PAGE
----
Leaving the past behind

Tuesday, October 27, 2015

They have finally done it; they found me. I've been on the hideout from the hyperactive high school reunion pep squad literally since the day I escaped from that miserable penitentiary, ducking them by any means necessary. And it's not only because I'm not sure all the statues of limitations have yet run out on my teenage activities, either.

Sure, I feel bad for spreading the rumor that I couldn't attend the five year reunion because I was touring as a roadie with the Go-Gos. Or that I couldn't attend the ten year reunion because I was seeking enlightenment doing yoga atop a mountain in Tibet. Or that I couldn't attend the fifteenth reunion because I was in the witness protection program due to Mafia ties, or that I couldn't attend the twentieth reunion because I had passed away from complications related to athlete's foot. I'm not proud of my dishonesty, mostly because it hasn't worked.

They have chased me into the ground. I've had a good run under the radar though. Most of this time, I've been only an hour away from the hallowed halls of my days of academia, without once ever stepping back inside that building. And I was happy that way.

But someone named Muffy, or Buffy, or Binki or Misty, or something like that has found me out, perhaps by tracing dental records or excavating the graves of my ancestors, painstakingly uncovering my carefully-covered tracks to insist that I attend some major reunion this year - what is it now, 50th? Hundredth? Who knows - time flies when you're having fun.

I'm guessing she was a cheerleader or pom girl or dance squad captain, based on the uber-happy overwrought chipmunk nature of her e-mails.

"OMG isn't it EXCITING!! I can't wait!! Can U!! LOL!! It's going to be AMAZING!!"

So help me gosh, I don't remember her. I'm not gonna lie, the whole decade is a tad fuzzy.

After succumbing to the pressure, I did log onto the high school alumni site for the first time.

It has it's own store. Of course it does. How very cool would it be to walk around proclaiming yourself as podunk high school's most enthusiastic alumni ever ever ever with a bold $59 fleece shirt? Yay!

I looked at the photos of the people from my era of school. A few of the names looked vaguely familiar, but I didn't recognize any of the faces, except for a couple of classmates who happen to live around here.

The females in the photos they had sent in seem to be inclined to unveil vast acreage of cleavage, especially for people who might be grandmothers now. It's probably a fashion thing I don't know about. Some have a long string of last name changes behind them, a couple of nips and tucks here and there, a new hair color and a fake tan, but at least they still have the high school cleavage that they unfortunately would not provide a glimpse of if you were actually dating them during high school.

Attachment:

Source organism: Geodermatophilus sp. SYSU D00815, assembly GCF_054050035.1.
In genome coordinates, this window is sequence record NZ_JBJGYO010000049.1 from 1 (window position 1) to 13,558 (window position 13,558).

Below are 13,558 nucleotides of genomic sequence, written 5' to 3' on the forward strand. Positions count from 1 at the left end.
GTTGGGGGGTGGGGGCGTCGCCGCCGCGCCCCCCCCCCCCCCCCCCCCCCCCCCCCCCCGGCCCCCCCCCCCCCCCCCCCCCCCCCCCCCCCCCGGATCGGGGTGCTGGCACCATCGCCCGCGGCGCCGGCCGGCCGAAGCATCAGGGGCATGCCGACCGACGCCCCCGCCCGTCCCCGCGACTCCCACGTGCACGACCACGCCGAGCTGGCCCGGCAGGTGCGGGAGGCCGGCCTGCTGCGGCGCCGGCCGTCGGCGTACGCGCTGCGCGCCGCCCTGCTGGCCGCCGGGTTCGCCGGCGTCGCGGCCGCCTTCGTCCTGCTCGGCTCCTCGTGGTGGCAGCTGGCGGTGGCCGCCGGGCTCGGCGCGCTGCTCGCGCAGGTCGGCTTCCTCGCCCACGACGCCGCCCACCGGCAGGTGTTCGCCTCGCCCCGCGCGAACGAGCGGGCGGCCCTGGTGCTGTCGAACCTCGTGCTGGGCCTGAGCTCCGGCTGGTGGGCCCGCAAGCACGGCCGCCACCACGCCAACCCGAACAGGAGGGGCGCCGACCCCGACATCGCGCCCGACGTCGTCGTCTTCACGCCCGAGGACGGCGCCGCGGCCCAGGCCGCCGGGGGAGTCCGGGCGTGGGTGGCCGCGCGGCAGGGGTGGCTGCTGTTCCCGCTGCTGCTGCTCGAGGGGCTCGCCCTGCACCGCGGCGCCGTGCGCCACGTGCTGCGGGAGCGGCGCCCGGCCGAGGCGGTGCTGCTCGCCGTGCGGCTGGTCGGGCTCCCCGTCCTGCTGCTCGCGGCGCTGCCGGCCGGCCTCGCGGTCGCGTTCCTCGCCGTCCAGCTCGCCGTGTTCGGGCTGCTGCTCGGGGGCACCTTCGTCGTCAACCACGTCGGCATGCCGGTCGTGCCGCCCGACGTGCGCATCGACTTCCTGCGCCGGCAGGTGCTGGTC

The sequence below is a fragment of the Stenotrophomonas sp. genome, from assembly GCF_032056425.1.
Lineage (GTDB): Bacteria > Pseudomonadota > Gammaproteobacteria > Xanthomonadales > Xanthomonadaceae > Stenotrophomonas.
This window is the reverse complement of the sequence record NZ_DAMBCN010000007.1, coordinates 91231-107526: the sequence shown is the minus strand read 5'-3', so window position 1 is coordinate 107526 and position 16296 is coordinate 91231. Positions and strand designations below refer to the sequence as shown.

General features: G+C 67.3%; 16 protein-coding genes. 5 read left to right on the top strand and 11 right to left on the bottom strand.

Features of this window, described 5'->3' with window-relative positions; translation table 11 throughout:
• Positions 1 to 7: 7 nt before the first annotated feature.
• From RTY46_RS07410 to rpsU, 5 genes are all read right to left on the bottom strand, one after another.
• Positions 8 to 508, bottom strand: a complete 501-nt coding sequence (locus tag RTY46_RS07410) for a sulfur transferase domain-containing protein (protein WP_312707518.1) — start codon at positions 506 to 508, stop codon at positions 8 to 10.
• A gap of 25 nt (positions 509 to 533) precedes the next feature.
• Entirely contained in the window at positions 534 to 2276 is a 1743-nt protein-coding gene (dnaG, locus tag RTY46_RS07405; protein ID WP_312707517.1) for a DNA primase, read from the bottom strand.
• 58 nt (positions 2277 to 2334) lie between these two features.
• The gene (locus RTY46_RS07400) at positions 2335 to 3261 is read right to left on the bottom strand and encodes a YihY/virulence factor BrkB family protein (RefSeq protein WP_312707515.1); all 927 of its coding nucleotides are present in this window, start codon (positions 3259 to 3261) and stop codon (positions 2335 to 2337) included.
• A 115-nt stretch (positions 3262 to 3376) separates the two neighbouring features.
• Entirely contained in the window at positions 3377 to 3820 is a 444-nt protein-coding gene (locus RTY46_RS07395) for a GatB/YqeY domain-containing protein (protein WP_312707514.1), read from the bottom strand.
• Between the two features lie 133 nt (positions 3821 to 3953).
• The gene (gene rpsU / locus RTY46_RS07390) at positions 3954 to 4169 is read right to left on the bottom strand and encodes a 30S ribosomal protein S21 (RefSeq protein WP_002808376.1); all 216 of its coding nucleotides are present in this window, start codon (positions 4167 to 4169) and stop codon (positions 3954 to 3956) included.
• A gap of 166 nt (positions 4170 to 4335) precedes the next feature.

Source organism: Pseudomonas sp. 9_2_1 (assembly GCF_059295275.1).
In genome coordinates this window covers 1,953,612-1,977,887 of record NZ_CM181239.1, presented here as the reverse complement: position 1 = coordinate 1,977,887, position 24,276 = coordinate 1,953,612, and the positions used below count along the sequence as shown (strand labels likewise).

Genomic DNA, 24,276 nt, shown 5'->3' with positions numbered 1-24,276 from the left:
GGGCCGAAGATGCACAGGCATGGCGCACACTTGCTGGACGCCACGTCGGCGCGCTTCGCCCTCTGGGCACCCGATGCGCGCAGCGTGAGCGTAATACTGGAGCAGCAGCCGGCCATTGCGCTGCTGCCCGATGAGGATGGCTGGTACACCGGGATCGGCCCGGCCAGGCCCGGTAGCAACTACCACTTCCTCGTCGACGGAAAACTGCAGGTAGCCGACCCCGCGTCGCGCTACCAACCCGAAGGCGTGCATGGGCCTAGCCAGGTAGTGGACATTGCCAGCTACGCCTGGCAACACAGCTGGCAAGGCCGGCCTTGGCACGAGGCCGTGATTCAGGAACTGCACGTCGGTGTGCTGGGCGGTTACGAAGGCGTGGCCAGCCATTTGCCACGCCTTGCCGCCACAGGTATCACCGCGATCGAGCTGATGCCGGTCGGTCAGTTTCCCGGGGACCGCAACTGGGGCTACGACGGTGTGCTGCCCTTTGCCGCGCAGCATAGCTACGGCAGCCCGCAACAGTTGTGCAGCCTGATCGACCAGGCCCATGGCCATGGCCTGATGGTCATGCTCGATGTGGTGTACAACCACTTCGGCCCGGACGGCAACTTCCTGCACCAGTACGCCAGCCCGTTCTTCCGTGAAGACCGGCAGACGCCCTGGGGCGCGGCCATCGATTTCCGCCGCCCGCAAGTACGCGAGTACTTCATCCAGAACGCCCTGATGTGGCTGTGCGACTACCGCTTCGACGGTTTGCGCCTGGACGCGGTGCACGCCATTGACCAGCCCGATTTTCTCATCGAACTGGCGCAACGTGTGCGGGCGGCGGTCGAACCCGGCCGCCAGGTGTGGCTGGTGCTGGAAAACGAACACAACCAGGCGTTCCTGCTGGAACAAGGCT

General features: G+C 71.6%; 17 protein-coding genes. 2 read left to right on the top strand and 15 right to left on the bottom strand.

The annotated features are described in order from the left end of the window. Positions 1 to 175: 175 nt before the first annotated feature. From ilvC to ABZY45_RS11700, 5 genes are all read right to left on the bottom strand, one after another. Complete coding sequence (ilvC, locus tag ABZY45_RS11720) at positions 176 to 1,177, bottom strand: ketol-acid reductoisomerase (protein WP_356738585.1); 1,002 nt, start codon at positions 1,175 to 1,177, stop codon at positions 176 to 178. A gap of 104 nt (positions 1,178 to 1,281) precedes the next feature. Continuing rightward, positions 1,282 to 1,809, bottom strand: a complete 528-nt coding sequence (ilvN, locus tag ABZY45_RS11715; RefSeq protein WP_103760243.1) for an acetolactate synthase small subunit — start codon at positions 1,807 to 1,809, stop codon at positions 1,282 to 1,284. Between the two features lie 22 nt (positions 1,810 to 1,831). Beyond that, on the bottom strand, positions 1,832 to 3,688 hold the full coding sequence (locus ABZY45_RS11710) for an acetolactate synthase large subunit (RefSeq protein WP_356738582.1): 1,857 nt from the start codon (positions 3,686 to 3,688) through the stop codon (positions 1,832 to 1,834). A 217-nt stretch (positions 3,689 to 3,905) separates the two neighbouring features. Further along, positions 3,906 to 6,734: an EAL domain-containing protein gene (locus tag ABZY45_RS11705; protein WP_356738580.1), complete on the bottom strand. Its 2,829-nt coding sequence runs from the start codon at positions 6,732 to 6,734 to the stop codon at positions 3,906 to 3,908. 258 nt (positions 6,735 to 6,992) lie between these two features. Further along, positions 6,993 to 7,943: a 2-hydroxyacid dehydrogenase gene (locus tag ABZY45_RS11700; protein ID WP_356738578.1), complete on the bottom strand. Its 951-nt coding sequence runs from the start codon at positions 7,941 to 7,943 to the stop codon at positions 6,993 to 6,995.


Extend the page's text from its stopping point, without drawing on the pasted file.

The guys, once sculpted steel gods of football and basketball, seemed shorter and wider, with much less hair and inclined to big-box store suits with the western stitching that were popular - when? They look tired, a little beaten down. AARP enrollees.

What happened to these people? Luckily, I haven't changed at ALL. And I am not posting a photo on that website, because I don't need for people to be thinking the same thoughts about me that I am about them.

Someone put a lot of work into making that class site. They even take a survey asking if you remember where your senior year locker was. I don't even remember senior year.

I imagine that a reunion would involve wandering around a poorly-themed sports bar somewhere, plastered on a fake smile, pretending to remember people as they pretend to remember you, everyone trying desperately to fein interest in each other's cookie-cutter suburban homes, SUV's, grandchildren and and long-awaited promotions to district manager of various corporate fast food restaurants.

It's not that I want to forget the past, so much, it's just that life goes on, tomorrow fascinates me more than yesterday does - and most of the people I knew at 17 I don't know any more.

It's fun to bump into someone you played tennis against, lifeguarded with or took to a dance once upon a time, but the beauty of those moments is the unexpected nature of them. "Hey, aren't you...! It's been forever. Imagine meeting you here. How's life been?"

Even so, such conversations seem to run out of juice fast. The days when you had things in common are long gone. You can only talk about old teachers and forgotten sports events for so long before awkward silence ensues and it's time to move on.

Going to my high school reunion would perhaps involve renting a much better automobile than the beater I actually own, fretting about covering a few well-deserved gray hairs, dieting -eek! and wearing some kind of formal wear that I would not normally be caught dead in or most likely will not be seen in until my actual funeral.

There are a few people I would love to see once more - not Muffy/Buffys - but chances are, they wouldn't be any more inclined toward such an event than I would. And worse, what if they didn't remember?

And then there is that button on my class page: "In memory."

I poised my finger over it, but I couldn't bring myself to click. I don't want to know.

Someone even made a video on our era. Headbands. The Fonz. Star Wars. Pac Man. Reagan. Springsteen. Pet Rocks. Tube socks. Apple computers. Really, is that us? Is that all? They set it to an old Boston song:

"So many people have come and gone

Their faces fade as the years go by

Yet I still recall as I wander on

Clear as the sun in the summer skyyyy..."

Problem is, I don't really recall, and you really can't go back again.

Sorry Muffy Buffy, I hope you have a ball, but I think I'll sit this one out, again.